Edward Johnson talks to Richard Purcell about joining the Worshipful Company of Actuaries
How would you describe the livery companies and what do they do?
There are 110 Livery companies in the City of London, each representing a different trade or profession ranging from Bakers, to Pilots, and of course Actuaries. They would traditionally regulate the activities of their respective Freeman (or members) in the city. Today though, the livery companies are a way to meet other members of your profession and support charitable activities.
What was your perception of the Worshipful Company of Actuaries (WCA) before you joined?
It's probably fair to say that I had a unique insight into the Company before I joined; my Dad has been Clerk for eight years. And so my perceptions were formed from what he had to say about the Company and also from a number of events that I was invited to.
The Company seemed to me to be a parallel to the Institute and Faculty of Actuaries. It creates fantastic opportunities to meet actuaries across a variety of disciplines and offers another voice for our profession.
What attracted you to becoming a member of the Worshipful Company of Actuaries?
For me it was the history and style of London Livery Companies in general that attracted me to join (as well as a little encouragement from my Dad!). The Worshipful Company of Actuaries has built up is reputation and standing since its formation in 1979 but other companies such as the Mercers' and Goldsmiths claim over 700 years of history. To have the opportunity to be part of the City of London's ancient history was quite exciting.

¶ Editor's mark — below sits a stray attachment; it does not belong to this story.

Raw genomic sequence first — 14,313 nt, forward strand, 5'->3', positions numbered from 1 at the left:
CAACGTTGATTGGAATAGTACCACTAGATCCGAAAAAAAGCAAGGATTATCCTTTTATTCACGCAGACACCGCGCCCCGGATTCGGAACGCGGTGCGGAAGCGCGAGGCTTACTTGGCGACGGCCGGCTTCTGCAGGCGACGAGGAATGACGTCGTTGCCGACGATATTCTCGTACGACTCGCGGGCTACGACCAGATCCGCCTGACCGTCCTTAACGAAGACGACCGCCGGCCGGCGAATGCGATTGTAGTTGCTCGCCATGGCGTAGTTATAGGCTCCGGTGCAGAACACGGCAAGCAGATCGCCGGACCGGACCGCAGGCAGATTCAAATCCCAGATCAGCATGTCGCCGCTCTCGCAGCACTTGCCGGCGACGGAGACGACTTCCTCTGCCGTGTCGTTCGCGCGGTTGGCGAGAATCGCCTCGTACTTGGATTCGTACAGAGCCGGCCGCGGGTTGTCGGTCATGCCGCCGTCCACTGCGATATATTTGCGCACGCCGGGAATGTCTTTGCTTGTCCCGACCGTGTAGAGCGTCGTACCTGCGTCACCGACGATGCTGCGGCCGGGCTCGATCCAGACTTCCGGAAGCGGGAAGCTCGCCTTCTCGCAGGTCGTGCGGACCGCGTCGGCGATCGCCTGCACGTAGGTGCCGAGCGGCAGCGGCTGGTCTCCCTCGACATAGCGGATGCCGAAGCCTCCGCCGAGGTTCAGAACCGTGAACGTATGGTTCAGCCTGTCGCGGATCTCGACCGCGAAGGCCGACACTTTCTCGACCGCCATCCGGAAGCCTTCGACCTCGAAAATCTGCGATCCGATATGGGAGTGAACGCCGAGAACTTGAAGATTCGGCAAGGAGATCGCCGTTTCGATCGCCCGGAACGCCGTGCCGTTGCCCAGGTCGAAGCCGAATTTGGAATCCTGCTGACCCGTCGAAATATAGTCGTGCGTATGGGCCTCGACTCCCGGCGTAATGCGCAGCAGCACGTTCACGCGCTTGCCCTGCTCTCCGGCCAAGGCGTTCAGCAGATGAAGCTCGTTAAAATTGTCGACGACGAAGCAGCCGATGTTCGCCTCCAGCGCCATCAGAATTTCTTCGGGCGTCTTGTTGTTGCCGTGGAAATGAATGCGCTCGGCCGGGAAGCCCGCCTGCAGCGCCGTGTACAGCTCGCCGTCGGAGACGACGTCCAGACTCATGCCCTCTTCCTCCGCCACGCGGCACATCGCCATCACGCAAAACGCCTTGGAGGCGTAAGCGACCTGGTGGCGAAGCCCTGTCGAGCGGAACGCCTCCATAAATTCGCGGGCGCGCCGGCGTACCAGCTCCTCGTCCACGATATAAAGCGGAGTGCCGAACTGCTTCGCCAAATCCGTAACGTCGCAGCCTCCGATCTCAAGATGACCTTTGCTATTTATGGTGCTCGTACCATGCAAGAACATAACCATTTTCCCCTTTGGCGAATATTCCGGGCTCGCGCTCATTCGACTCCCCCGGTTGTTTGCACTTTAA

What has been the best thing so far?
I have only recently become a Freeman of the company and so do not have a great number of experiences to draw upon. But I did very much enjoy the Freedom Ceremony to become elected to the Company and had the opportunity to meet many people at the dinner following.
Can you walk us through the process of becoming a Freeman?
Firstly, each applicant must be a Fellow or Associate of the Institute and Faculty of Actuaries or hold another actuarial qualification deemed by the Court to be equivalent. For any interested applicant, the Company would then be happy to subsidise attendance at a Company dinner so that he/she may get to know the Company and its members a little better. A proposer and a seconder, who must themselves be Liverymen of the Company, must then support the application and a meeting will then be arranged for the applicant with a member of the Membership Committee. Once approved by the Court the applicant will attend a Court Meeting and be admitted to the Freedom of the Company.
What's the difference between a Liveryman and Freeman?
Liverymen are full members of the Company and have extra rights that Freeman do not. Only Liverymen can propose and Second candidates for election to the Company. Furthermore, Liverymen have the exclusive right to vote in the election of the Lord Mayor of the City of London and for the Sheriffs.
What else do you like to do outside of work?
Travel! Many would say that I (along with my fiancée) seem to be on mission to see every corner of the world as quickly as possible. We've also just bought a house which needs a great deal of renovating so I'm sure that will be keeping us even busier.
If you are interested in finding out more about attending one of our dinners or joining the Worshipful Company of Actuaries you can contact our clerk on [email protected]. You can also find out more by coming along to our New Members Evening at Balls Brothers wine bar, Carey Lane near St Pauls on Tuesday 24th November. Follow us at @actuarycompany or visit our website www.actuariescompany.co.uk for more information.